Both tracks at the time still utilised a live lure which was given a 200-yard head start, but if it stopped before reaching the escape pen, children with cans were tasked with making enough noise to get it moving again.
The second Capalaba track closed in early 1952.
In the mid-1950s the government finally permitted mechanical lures.
In 1976, a new track built using a mechanical lure was built and opened at Townsville.
In 1987, the Capalaba Club moved and built a track at the current address on Tingalpa Creek.
The major revival of racing in the state was thanks to Alderman Clem Jones, who would later become Brisbane’s Lord Major, and John Hicks who was the press secretary to Deputy Premier Sir Gordon Chalk.
The two men became involved with the Gabba Greyhound Racing Club which was established in 1971 and successfully fought to have a track laid down at the Brisbane Cricket Ground.
The first meeting was held in April 1972, with a crowd of 11,500 in attendance.
The final meeting took place at the Gabba in 1993, with the Queensland Government offering the Club an incentive to relocate to the newly-established Albion Park track.
Best Queensland greyhounds through time
It is always divisive to talk about ‘the best’ greyhounds to have come out of any state, however we have hand-picked a few which we believe enthusiasts would find it hard to knock.
Flying Amy: The immortal bitch was a true superstar of the sport, facing the started on 59 occasions from which she managed 42 wins and 10 minor placings. The daughter of Amerigo Man and Tenthill Flyer was voted the 1994 and 1995 Queensland Greyhound of the Year and is a Hall of Fame inductee. A multiple group winner, the brindle bitch broke the 30-second mark nine times at Albion Park and set a mind-boggling track record of 29.73. Once retired to the breeding barn she continued to excel, producing superstar greyhound Just The Best.
Bogie Leigh: Trained by Tony Brett, Bogie Leigh was whelped in April 2001 and started in 13 group race finals, winning the 2003 Group 1 Brisbane Cup, the 2003 Group 1 Sapphire Crown Classic, the 2003 Group 2 Queensland Futurity, the 2003 Group 3 Lismore Cup, the 2004 Group 1 Golden Easter Egg and the 2004 Group 1 Australian Cup. Her victories saw her announced as the 2004 Queensland Greyhound of the Year, amassing $488,000 in prize money throughout her time on the track.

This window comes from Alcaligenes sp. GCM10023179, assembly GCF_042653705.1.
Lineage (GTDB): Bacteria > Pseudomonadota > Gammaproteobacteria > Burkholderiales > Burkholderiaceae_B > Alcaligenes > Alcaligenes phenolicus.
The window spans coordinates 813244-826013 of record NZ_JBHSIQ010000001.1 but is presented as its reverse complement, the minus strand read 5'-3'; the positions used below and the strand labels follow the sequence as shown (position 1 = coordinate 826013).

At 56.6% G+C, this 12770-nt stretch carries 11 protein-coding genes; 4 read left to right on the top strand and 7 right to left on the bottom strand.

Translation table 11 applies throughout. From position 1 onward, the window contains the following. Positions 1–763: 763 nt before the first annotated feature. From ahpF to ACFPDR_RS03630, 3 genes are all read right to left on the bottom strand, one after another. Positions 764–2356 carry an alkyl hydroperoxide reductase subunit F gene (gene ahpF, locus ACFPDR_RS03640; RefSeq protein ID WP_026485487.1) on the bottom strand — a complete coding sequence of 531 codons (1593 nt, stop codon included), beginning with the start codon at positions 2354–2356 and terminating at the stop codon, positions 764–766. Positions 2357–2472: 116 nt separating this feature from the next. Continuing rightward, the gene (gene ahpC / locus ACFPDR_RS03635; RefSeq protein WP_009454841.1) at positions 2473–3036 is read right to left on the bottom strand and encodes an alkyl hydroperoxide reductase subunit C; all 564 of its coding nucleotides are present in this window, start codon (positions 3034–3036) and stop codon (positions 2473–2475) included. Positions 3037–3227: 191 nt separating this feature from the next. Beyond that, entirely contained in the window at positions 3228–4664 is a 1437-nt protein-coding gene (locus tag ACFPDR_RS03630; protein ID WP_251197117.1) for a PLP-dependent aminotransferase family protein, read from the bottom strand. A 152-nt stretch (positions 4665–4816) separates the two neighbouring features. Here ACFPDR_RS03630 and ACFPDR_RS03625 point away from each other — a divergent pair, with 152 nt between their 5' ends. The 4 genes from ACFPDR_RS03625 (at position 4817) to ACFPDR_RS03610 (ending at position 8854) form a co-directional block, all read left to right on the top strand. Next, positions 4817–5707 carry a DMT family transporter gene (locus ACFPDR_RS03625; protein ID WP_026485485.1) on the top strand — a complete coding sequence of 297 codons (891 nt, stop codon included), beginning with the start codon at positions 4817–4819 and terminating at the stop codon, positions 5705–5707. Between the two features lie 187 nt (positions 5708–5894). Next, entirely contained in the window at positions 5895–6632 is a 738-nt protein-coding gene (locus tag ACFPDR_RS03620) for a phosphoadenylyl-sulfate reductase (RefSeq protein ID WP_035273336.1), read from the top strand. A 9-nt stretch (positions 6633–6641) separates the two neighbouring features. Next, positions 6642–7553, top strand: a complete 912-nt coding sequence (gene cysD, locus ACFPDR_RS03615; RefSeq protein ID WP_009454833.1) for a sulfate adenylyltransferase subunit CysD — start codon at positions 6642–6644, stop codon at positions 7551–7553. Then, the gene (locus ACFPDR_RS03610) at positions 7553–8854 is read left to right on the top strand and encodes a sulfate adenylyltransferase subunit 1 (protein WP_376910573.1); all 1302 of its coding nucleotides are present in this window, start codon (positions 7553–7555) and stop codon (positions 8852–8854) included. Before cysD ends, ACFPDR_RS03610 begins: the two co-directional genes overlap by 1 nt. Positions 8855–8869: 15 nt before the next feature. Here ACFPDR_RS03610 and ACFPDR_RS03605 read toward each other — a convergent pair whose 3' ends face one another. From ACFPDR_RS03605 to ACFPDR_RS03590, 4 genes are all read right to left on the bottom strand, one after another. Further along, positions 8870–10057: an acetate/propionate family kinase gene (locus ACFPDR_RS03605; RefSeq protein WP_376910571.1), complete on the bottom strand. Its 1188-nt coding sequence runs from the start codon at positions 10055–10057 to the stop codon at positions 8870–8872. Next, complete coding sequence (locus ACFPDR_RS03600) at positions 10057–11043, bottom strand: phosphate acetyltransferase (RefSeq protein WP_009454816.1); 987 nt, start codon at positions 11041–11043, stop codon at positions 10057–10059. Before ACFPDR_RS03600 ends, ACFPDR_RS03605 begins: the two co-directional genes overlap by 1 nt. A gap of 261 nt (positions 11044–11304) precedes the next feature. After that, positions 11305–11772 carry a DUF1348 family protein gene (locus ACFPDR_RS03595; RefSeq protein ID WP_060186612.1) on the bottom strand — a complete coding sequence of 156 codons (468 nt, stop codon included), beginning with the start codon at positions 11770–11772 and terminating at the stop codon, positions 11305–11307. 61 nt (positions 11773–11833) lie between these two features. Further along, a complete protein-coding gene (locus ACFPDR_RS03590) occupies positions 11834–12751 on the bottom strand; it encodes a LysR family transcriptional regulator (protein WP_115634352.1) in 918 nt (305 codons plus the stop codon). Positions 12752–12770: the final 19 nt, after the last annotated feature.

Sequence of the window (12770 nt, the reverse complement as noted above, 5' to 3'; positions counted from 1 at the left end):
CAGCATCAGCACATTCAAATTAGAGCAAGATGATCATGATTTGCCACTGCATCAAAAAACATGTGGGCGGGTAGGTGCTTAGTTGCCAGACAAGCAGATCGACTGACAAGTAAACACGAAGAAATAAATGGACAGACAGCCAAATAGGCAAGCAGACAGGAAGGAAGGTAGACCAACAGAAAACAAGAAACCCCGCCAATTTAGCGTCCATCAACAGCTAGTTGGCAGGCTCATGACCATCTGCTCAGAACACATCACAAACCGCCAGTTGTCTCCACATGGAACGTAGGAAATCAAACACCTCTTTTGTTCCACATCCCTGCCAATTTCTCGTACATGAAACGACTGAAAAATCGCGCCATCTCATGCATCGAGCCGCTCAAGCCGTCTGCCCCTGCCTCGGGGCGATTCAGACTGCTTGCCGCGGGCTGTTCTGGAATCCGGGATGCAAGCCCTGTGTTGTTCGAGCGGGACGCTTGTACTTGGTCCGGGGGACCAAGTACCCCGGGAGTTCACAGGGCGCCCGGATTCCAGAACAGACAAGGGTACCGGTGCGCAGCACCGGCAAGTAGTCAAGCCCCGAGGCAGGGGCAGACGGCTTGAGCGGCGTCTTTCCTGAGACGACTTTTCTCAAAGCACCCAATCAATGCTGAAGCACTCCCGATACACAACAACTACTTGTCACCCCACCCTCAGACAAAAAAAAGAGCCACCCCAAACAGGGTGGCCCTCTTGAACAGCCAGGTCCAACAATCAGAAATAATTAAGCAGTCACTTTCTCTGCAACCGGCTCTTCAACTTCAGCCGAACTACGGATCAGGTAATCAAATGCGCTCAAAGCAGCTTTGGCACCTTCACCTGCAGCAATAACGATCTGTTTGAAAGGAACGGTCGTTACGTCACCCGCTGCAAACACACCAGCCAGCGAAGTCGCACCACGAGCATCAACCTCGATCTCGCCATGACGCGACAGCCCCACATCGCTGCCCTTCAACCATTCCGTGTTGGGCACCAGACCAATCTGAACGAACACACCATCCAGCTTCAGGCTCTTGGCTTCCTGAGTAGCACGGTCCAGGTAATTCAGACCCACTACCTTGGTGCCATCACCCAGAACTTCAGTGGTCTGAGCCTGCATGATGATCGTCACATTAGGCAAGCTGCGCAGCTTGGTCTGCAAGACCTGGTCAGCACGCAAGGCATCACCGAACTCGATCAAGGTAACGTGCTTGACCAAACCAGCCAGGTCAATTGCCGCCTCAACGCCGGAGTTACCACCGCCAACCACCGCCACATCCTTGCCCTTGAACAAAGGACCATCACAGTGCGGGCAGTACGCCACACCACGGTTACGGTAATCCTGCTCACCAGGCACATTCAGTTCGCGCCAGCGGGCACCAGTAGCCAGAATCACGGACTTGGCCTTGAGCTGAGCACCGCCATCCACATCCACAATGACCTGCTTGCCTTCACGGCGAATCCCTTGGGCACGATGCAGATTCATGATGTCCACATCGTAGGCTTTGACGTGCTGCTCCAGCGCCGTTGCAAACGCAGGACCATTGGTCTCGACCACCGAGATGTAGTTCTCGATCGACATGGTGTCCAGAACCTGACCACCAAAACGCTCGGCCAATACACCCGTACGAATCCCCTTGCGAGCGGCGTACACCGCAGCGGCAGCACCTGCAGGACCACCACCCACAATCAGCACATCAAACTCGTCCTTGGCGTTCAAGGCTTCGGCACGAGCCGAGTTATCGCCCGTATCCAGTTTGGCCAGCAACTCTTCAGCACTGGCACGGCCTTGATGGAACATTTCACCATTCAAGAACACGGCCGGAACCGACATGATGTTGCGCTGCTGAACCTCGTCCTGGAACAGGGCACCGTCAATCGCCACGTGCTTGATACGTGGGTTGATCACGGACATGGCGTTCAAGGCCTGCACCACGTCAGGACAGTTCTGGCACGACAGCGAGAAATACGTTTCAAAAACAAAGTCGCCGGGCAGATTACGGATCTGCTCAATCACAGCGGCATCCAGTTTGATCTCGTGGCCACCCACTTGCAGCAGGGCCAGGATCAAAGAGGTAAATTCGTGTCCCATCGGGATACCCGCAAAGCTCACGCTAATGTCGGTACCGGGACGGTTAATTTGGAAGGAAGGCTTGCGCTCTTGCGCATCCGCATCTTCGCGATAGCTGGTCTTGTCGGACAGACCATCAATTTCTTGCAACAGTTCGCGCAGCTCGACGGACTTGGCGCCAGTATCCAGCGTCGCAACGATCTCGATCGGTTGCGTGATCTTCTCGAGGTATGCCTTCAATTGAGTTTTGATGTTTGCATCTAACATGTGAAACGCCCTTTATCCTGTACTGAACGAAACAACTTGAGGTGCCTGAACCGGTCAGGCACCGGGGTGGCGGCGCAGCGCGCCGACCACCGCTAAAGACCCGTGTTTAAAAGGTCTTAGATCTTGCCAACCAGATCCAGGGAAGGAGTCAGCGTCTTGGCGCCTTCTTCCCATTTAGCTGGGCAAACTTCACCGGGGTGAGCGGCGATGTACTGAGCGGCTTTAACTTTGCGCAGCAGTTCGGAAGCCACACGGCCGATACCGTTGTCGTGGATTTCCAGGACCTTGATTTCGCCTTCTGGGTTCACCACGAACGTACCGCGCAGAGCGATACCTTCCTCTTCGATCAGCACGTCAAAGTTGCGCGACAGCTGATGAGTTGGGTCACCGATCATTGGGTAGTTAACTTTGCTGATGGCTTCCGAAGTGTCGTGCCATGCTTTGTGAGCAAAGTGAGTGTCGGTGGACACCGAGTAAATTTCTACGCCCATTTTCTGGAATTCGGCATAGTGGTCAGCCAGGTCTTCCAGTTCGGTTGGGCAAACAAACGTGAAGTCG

Dashing Corsair: The fawn flash became the first greyhound in the history of the sport to win both the National Sprint Championship (2009) and National Distance Championship (2011) finals. The iron dog retired with 57 wins and 30 minor placings from 124 starts, earning $455,000 in prize money.
Just The Best: The regally-bred greyhound only started on 15 occasions, netting nine wins and three placings, however his average winning margin was in excess of 11 lengths. Sadly, his career was cut short due to injury, however he went on to become a champion sire – producing star greyhounds Bogie Leigh, Surf Lorian, Elite State and Big Daddy Cool.
Glen Gallon: Another star from Tony Brett’s kennel, Glen Gallon was one of the most consistent greyhounds to race in the Sunshine State in recent memory. His 64 starts resulted in 36 wins and 12 minor placings, including three group 1 wins and $597,000 in career earnings.
Top Simbi: Won 30 races from 49 starts throughout the 1970s, with most of his wins being at the Gabba where he recorded 20 victories. The son of Millisimbi and Susie Voile was the Gabba Greyhound of the Year in 1973 and 1974, with the white and brindle chaser particularly famous as he lived on the lounge of his trainer, Bert Kennedy.
New Tears: The brilliant greyhound won 24 races and was a multiple track record holder at Ipswich, Tweed Heads and Olympic Park. He dominated the breeding scene when heading to stud, with his name appearing in the bloodlines of some of the best greyhounds the sport has seen such as Trojan Tears, Sobbing Sal and Light of Fire, with his daughters producing greats such as Brett Lee, Big Daddy Cool and No Intent.
Where to bet on Queensland greyhound races
All of our recommended online bookmakers offer fixed odds and pari-mutuel betting on all TAB covered greyhound events in the Sunshine State.
Most bookies release fixed odds approximately 20 minutes prior to the jump, which gives punters plenty of time to compare odds from different websites.
You don’t have to be worried about security when betting with our bookies, with Australian Racing Greyhound only recommending the safest and most reputable online bookmakers to ensure your financial and personal details are always protected.